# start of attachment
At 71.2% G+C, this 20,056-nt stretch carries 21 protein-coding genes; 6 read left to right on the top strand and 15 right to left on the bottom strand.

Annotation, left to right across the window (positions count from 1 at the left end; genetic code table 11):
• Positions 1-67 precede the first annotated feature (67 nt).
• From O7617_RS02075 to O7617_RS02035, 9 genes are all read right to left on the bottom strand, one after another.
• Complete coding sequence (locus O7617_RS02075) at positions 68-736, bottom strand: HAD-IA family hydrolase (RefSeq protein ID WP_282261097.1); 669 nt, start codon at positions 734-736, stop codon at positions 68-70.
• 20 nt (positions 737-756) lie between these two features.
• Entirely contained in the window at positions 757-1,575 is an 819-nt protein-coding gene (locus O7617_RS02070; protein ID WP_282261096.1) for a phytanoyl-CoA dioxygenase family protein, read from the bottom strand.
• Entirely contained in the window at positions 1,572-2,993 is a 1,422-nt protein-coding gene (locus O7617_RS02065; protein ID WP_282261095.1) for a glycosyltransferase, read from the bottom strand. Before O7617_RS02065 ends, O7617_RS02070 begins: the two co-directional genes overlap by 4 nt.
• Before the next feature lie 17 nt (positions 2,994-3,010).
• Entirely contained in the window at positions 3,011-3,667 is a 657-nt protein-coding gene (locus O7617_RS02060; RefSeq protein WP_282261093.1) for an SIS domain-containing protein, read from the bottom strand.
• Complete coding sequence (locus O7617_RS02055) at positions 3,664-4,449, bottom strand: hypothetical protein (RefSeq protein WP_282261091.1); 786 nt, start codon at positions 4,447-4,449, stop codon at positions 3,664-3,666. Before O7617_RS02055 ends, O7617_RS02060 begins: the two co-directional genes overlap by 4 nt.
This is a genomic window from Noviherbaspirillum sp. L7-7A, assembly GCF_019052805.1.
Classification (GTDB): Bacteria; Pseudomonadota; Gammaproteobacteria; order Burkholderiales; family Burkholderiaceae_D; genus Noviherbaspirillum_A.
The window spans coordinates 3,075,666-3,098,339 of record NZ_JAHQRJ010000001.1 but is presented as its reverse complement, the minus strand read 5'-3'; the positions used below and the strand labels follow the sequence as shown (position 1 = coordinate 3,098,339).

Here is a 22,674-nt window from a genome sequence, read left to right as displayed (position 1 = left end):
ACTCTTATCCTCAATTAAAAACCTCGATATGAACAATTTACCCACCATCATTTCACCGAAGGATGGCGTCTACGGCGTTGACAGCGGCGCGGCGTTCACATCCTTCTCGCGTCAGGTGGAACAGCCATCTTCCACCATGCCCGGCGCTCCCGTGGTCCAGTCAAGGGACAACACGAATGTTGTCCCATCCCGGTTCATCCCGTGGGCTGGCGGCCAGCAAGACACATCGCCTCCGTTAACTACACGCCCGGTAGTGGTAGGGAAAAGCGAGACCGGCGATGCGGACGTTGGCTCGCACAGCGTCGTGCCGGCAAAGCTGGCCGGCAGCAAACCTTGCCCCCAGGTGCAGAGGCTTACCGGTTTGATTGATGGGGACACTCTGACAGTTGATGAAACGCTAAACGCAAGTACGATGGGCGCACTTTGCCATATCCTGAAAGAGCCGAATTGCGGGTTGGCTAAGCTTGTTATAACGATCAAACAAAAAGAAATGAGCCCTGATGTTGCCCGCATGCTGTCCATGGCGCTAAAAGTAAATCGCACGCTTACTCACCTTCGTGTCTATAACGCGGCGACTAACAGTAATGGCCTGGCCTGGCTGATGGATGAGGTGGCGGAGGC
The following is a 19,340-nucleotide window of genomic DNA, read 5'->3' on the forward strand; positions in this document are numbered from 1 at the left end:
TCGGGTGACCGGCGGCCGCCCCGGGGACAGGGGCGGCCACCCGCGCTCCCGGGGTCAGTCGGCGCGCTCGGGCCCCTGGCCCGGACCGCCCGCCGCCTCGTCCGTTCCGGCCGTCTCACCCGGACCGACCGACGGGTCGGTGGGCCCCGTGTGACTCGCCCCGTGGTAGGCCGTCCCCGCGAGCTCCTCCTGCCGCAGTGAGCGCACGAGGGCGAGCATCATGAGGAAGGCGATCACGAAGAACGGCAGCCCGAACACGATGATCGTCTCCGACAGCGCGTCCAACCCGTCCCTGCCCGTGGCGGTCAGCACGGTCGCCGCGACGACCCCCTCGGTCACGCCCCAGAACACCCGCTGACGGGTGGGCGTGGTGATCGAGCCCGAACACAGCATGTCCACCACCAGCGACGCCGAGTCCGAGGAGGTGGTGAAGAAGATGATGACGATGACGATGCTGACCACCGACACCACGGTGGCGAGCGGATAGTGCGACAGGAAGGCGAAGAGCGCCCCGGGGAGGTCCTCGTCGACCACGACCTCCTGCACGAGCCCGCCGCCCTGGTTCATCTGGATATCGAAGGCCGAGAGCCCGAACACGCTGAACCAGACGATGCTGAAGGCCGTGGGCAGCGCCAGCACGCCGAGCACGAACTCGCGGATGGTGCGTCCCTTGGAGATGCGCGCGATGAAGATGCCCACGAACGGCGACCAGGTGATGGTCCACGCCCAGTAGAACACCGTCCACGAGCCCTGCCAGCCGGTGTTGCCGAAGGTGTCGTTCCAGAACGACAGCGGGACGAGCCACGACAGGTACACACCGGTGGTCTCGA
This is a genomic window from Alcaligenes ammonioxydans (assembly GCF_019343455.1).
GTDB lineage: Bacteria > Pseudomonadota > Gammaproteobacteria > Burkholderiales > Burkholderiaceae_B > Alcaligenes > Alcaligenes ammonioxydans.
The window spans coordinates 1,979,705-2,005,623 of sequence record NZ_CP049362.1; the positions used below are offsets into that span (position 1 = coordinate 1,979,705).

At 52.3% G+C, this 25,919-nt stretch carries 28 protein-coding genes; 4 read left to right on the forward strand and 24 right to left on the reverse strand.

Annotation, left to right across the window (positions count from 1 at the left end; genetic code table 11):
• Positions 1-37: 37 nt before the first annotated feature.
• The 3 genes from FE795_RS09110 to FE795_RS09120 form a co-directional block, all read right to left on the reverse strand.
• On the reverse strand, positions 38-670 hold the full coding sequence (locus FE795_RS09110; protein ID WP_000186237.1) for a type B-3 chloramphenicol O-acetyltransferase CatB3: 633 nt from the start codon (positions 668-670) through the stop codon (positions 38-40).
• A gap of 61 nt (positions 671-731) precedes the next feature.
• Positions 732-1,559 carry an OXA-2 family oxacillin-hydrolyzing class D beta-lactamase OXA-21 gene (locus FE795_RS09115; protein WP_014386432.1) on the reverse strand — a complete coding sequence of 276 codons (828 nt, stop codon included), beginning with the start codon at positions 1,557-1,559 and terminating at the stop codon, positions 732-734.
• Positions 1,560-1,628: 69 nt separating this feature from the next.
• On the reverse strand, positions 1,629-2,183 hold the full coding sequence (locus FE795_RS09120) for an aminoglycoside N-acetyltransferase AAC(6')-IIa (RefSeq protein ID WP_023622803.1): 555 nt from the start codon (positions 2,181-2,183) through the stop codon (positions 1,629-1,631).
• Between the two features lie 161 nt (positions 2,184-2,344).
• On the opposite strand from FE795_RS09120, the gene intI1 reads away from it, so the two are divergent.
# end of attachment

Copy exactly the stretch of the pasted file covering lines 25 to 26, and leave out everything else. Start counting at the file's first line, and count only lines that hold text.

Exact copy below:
• The 3 genes from FE795_RS09110 to FE795_RS09120 form a co-directional block, all read right to left on the reverse strand.
• On the reverse strand, positions 38-670 hold the full coding sequence (locus FE795_RS09110; protein ID WP_000186237.1) for a type B-3 chloramphenicol O-acetyltransferase CatB3: 633 nt from the start codon (positions 668-670) through the stop codon (positions 38-40).